A couple weeks later, they shook hands on a deal not at all suspiciously called “Project 226.” As scientists reviewed past research on heart disease, the sugar people made themselves chummy with the Harvard scientists, sending them research articles to support their argument and reviewing drafts for them. Just nice, friendly help from the good folks at Big Sugar.
This isn't just conspiracy theory mumbo-jumbo, either -- the documents show that three scientists were paid what works out to $50,000 in current dollars to publish the research. Industry influence didn't stop there, either, with around 1,500 pages of Sugar Research Foundation correspondence show how Big Sugar tried to get the sweet stuff off the hook for causing cavities. As there was no email in those days, these were... written. By hand. Now that’s some dedication to deceiving the public.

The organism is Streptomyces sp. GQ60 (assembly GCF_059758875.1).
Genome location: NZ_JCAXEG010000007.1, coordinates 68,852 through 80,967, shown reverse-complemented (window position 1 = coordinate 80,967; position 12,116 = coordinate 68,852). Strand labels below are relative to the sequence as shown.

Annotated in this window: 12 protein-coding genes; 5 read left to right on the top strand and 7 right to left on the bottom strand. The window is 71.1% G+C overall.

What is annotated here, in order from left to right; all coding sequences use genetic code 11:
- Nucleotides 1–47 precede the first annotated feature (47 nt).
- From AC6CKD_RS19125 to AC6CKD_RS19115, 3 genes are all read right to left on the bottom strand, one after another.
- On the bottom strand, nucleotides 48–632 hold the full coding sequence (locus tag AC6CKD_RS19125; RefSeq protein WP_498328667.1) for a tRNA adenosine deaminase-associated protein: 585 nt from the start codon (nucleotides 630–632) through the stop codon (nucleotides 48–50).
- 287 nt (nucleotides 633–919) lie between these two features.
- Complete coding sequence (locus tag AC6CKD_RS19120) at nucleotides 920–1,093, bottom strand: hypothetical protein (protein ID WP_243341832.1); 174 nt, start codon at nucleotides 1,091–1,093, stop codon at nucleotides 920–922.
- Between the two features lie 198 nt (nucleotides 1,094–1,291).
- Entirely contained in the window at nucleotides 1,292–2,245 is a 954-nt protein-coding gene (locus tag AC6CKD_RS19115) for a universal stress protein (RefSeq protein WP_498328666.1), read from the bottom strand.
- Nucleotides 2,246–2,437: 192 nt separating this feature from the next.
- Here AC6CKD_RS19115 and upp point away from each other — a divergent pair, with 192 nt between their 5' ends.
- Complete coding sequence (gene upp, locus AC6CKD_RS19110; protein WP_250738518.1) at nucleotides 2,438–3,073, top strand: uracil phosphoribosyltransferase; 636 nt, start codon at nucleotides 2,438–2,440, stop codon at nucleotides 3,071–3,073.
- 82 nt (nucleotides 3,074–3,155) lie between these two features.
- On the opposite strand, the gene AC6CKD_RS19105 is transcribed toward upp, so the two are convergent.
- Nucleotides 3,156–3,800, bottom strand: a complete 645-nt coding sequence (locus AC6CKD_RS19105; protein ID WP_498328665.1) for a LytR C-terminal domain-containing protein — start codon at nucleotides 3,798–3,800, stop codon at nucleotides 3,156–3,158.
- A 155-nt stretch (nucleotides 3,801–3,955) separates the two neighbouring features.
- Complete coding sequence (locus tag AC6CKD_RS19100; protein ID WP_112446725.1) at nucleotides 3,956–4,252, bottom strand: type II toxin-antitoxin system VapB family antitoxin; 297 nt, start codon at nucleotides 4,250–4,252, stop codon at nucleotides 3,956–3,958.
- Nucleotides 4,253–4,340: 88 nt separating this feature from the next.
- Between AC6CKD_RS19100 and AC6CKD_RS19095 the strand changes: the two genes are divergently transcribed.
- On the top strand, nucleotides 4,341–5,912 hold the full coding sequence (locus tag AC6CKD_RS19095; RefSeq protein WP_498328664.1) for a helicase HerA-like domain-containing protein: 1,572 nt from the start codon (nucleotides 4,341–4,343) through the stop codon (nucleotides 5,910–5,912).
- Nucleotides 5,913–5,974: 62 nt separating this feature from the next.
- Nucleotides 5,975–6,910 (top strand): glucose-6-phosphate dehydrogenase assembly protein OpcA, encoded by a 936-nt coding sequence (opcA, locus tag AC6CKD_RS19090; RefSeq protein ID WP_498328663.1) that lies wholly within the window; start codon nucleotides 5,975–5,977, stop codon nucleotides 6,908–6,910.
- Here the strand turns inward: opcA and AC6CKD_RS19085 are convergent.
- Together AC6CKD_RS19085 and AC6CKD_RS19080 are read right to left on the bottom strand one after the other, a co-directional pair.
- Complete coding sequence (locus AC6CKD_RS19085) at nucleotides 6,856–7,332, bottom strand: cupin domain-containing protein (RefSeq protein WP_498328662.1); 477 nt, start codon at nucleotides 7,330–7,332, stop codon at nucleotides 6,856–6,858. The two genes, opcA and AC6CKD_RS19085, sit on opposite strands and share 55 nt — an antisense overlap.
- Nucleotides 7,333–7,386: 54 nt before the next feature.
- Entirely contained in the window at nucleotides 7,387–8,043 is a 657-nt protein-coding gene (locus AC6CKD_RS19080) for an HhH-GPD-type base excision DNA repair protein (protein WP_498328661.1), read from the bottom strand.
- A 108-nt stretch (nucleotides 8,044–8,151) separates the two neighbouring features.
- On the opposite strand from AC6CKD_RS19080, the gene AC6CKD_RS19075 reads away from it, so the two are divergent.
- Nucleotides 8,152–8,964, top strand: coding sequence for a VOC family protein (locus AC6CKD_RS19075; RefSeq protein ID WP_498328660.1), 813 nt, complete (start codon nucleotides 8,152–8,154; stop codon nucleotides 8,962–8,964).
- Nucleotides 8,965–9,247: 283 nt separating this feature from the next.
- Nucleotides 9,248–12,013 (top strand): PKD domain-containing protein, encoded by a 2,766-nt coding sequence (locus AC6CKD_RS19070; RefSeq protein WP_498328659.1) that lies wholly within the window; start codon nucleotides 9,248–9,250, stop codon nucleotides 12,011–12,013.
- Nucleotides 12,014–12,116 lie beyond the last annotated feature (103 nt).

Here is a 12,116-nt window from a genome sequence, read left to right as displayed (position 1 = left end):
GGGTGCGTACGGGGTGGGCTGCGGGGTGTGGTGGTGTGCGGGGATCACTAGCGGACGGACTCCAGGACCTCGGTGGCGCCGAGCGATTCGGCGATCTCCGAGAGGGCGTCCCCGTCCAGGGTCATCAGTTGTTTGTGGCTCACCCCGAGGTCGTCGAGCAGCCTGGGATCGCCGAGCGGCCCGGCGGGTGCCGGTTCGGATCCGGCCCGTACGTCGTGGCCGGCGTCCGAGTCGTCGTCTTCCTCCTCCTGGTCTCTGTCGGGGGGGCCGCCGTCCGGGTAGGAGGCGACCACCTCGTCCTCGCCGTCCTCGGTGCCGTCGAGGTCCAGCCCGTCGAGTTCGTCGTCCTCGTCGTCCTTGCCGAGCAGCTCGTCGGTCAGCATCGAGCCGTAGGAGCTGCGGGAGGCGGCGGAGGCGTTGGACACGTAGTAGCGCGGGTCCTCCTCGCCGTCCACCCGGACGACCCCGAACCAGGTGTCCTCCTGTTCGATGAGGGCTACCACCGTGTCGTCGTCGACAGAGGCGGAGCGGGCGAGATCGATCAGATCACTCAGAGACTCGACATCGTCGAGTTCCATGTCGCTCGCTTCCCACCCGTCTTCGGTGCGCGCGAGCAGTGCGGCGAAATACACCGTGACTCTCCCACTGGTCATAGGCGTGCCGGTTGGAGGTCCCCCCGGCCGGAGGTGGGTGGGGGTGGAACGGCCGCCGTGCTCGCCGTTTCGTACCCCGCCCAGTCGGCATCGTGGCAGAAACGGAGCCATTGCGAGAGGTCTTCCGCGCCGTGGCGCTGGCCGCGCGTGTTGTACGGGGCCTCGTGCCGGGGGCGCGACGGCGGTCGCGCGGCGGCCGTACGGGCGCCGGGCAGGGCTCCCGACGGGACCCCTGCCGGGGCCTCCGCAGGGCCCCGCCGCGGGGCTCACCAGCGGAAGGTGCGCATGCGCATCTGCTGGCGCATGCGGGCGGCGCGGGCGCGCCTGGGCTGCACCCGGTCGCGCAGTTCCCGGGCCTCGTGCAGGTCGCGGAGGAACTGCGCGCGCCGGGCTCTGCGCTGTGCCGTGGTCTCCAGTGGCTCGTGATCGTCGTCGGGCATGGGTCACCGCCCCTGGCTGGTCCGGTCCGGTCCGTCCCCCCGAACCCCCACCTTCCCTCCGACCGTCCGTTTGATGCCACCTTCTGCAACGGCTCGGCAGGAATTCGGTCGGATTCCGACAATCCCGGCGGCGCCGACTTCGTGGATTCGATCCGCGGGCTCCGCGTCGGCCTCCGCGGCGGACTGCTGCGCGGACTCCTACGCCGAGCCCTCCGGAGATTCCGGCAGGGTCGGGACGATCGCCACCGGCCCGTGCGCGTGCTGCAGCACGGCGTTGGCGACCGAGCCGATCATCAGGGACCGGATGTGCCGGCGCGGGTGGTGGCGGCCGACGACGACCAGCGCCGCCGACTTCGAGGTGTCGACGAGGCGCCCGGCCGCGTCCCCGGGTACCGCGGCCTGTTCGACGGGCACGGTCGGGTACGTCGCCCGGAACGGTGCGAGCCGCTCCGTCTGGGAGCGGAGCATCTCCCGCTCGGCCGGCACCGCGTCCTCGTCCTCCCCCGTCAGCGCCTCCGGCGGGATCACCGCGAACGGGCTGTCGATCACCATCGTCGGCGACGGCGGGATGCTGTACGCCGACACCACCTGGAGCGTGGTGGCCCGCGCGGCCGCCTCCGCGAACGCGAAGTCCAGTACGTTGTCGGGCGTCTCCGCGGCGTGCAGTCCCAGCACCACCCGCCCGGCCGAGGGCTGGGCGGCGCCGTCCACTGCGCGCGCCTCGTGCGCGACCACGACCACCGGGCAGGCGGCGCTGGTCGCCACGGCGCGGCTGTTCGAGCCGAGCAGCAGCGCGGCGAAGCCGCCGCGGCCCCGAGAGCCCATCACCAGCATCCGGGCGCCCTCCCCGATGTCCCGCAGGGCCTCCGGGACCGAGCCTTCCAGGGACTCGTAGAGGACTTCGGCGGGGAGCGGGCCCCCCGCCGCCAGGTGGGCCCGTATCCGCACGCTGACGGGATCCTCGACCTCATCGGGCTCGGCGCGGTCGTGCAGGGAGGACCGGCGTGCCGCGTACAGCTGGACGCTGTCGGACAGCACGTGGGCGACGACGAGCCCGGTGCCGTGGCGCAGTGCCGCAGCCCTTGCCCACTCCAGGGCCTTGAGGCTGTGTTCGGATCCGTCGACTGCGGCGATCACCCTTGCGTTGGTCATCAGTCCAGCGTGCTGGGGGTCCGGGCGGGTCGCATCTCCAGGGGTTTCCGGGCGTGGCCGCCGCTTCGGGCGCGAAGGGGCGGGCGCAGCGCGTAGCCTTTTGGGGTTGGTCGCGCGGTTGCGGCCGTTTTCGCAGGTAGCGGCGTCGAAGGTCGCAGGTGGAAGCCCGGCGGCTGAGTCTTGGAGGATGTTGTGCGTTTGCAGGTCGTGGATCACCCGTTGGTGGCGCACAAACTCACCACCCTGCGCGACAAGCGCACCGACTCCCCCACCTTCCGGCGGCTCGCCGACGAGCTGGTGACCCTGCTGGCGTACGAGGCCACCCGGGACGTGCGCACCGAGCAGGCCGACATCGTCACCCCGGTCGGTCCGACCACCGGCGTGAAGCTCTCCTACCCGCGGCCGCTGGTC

Sugar won, and fat lost
In 1967, Harvard researchers finally published their star review article on fat, sugar, and heart disease in the New England Journal of Medicine, a journal whose name is a stand-in for credibility. The fact that the paper was a review -- not a single scientific study, but a giant explanation of a bunch of different studies and how their findings can be combined to demonstrate something that no one but the people writing it can understand -- definitely helped.